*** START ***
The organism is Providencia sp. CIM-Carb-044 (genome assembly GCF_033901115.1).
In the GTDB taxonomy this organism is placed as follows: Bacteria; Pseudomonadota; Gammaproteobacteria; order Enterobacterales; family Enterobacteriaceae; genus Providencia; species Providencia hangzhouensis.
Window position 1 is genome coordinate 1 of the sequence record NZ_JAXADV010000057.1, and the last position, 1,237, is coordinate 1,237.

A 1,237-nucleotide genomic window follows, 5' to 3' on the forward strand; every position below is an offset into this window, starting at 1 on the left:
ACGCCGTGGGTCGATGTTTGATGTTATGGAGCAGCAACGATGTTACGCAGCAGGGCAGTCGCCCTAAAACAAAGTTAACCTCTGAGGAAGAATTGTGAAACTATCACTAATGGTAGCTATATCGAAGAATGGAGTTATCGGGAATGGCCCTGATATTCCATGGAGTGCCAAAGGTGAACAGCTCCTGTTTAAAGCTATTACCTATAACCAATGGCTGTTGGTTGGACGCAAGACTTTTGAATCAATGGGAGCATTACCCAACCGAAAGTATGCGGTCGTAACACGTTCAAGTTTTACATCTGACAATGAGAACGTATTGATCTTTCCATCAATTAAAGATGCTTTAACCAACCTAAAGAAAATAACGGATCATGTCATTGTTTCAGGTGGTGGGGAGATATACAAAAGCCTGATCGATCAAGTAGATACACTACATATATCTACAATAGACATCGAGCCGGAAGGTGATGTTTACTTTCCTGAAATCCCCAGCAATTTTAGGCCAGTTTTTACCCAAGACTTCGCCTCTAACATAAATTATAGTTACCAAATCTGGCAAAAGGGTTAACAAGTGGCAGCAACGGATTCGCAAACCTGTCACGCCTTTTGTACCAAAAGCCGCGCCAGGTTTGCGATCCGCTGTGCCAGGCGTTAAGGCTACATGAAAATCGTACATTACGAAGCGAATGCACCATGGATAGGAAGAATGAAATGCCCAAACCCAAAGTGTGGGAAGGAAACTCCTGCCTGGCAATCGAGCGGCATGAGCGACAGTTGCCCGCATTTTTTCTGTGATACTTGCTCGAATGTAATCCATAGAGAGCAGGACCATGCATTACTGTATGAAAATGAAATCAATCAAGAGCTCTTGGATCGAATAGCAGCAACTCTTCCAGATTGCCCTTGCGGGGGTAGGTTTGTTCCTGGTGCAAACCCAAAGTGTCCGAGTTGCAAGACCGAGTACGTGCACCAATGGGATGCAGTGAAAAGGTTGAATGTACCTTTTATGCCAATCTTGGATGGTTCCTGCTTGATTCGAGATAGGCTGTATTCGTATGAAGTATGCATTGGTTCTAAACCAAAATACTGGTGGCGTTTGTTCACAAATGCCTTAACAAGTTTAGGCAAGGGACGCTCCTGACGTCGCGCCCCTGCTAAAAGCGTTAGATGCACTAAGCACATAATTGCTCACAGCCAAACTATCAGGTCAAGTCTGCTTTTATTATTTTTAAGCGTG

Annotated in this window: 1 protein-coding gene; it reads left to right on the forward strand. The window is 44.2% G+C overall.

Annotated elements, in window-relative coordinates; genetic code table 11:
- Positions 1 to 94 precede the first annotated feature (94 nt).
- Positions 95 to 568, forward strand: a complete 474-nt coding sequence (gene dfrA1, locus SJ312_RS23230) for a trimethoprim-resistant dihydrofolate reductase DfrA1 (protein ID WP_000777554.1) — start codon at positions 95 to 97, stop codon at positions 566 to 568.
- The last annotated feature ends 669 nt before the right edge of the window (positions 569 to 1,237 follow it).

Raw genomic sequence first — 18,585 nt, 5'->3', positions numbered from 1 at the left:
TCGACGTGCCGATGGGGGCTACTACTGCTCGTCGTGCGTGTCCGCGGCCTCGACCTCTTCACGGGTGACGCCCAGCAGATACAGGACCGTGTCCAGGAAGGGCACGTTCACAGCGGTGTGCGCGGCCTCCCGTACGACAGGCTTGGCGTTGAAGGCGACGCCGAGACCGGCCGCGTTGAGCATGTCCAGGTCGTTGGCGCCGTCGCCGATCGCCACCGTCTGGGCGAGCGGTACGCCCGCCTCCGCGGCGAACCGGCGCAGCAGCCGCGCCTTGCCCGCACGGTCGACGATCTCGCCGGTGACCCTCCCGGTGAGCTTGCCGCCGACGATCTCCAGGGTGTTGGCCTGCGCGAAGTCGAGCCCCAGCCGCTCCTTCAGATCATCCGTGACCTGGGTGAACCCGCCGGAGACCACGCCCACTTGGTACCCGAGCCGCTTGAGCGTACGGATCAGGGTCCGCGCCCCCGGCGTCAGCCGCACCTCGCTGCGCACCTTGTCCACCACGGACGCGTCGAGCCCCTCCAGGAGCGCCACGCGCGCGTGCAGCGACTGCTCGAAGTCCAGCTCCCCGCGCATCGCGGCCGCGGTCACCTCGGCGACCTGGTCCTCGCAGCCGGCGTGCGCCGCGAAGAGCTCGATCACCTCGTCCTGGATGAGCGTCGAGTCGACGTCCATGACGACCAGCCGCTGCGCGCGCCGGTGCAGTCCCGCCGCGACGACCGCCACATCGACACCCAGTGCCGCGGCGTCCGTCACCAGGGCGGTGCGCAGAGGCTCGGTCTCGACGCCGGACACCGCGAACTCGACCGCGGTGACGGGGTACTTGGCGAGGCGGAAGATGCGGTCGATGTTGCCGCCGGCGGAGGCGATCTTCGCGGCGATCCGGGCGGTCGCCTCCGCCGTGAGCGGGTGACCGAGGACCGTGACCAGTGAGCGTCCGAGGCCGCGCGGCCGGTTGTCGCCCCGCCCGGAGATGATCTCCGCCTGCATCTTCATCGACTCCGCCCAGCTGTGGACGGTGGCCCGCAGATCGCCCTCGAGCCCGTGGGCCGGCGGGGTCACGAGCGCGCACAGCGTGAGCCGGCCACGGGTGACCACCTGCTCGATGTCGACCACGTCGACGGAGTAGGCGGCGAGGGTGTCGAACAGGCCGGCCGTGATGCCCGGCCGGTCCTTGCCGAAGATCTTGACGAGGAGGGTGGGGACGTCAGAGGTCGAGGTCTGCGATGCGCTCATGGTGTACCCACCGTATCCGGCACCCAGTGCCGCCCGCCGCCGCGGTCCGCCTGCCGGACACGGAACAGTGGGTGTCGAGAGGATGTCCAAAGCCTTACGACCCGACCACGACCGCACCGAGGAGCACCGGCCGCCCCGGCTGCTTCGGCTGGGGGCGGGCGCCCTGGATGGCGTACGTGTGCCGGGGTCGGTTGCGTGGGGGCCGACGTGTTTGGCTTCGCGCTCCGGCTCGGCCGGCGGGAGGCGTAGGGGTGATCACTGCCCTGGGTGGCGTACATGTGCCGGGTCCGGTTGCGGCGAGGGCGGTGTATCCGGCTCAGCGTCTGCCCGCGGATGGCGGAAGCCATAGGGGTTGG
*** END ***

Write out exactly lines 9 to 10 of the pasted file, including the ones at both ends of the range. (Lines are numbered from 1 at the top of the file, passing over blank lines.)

- Positions 95 to 568, forward strand: a complete 474-nt coding sequence (gene dfrA1, locus SJ312_RS23230) for a trimethoprim-resistant dihydrofolate reductase DfrA1 (protein ID WP_000777554.1) — start codon at positions 95 to 97, stop codon at positions 566 to 568.
- The last annotated feature ends 669 nt before the right edge of the window (positions 569 to 1,237 follow it).